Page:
New Zealand exported a total of $37 billion in agri-food products in 2015 – yet KPMG (2016) estimates those same products ultimately generated more than $0.25 trillion dollars in retail sales when sold to consumers around the world. The challenge was how we forge new pathways that will help us capture more share of the export pie? The aim of this report is to investigate how New Zealand could utilise e-commerce as a sales channel to get closer to our customers and provide less volatility in niche markets. My study involved immersing myself in global markets to observe how customer’s and consumers purchased our products, how we could get closer to them and how we could build world leading e-commerce solutions. When I started my research into e-commerce sales I focused initially on the internet. However, this quickly changed to looking at mobile sales platforms and how they were disrupting our traditional supply chains. How we buy and consume our food and beverage products is changing globally and traditional supermarkets are struggling to find ways to be relevant.
The key insights that I observed was the growth of mobile first e-commerce platforms globally, and the frequency of transactions involving food and drink products particularly in Asia n countries. One important statistic was that one in five Chinese e-shoppers wants to buy products from New Zealand which is currently 156 million people. E-commerce was also the fastest growing sales channel globally with double digit growth. Another important statistic for New Zealand was the growth in B2B selling via e-commerce which will be twice the size in value of the B2C market by 2020.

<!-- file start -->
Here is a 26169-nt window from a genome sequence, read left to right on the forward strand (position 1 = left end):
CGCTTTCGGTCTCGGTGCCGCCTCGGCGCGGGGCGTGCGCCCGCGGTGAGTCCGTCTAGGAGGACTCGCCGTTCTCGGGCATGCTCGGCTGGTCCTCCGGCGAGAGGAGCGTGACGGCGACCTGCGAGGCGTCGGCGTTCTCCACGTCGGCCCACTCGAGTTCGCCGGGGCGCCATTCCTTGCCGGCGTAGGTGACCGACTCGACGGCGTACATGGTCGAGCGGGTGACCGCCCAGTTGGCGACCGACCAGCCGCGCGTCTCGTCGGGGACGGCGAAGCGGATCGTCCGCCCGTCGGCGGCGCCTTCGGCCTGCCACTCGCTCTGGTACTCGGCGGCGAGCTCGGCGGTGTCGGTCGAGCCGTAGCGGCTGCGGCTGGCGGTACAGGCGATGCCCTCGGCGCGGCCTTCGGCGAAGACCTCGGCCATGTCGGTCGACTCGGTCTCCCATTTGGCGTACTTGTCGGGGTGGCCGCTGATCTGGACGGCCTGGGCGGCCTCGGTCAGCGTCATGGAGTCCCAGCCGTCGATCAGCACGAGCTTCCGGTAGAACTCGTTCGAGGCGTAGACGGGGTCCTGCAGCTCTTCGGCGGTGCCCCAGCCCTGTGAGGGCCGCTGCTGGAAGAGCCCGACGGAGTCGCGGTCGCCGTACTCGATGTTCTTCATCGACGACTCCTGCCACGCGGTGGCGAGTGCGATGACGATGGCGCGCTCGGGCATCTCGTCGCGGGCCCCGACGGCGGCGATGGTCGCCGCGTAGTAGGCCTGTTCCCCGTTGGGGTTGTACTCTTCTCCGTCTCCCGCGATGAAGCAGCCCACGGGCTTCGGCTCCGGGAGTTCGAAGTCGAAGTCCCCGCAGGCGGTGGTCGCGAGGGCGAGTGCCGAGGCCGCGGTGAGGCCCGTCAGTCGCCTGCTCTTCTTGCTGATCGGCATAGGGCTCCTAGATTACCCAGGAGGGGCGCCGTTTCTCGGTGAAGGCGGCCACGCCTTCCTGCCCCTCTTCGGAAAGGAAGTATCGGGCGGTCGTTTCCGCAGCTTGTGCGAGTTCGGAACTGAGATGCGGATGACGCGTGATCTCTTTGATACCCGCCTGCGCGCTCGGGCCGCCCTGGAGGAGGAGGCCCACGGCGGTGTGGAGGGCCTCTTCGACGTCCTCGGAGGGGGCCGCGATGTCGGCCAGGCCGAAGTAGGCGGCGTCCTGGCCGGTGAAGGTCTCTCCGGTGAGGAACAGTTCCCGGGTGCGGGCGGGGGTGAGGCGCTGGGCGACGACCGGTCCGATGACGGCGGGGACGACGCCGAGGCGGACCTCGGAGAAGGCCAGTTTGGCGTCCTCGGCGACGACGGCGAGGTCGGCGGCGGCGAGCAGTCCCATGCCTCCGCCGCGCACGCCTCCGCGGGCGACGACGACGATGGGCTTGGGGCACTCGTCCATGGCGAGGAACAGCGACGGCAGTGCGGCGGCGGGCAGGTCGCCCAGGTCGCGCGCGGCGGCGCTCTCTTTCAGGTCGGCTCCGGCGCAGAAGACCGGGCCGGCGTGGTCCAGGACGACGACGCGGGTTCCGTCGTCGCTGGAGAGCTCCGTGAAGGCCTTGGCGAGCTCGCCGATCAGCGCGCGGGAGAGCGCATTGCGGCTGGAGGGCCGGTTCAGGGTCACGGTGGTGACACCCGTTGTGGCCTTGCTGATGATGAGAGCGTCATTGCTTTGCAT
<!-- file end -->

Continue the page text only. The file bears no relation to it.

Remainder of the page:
Key elements of a successful online sales strategy that need to be considered are mobile first platforms, leveraging the dominant ecommerce marketplaces and accepting foreign forms of payment relevant to the market you are selling in. In addition to this, businesses need to consider both B2B and B2C strategies that are different but both online in nature. New Zealand agri-food companies also need to collaborate together to have ‘pop up stores’ in crucial New Zealand markets to attract customers to the online offering. The final finding is how you leverage existing companies with dominant ecommerce marketplaces and customer bases to grow your brand without losing to much of your margin.
Traditional relationship-based sales channels have serve d New Zealand well in the past. However, as we move into the future both business customers and consumers will be made up of millennial and Gen Z individuals who have lived their whole lives immersed in mobile technology. They no longer value face to face relationships like previous generations and prefer convenience and speed of technology when doing business and consuming products. We need to focus more on these consumers as they will be the dominant purchaser by 2030.
The humble mobile phone has not replaced retail or the face to face selling of food, it has just internationalised it and made it more accessible globally with simpler supply chains connecting producers direct to the customer. Businesses such as Alibaba, Tenpay and Amazon are disrupting how consumers interact with retailers and farmer producers and bypassing the traditional banking systems we are so used to. If you want your business to remain relevant in a constantly changing global market place you need to read this report!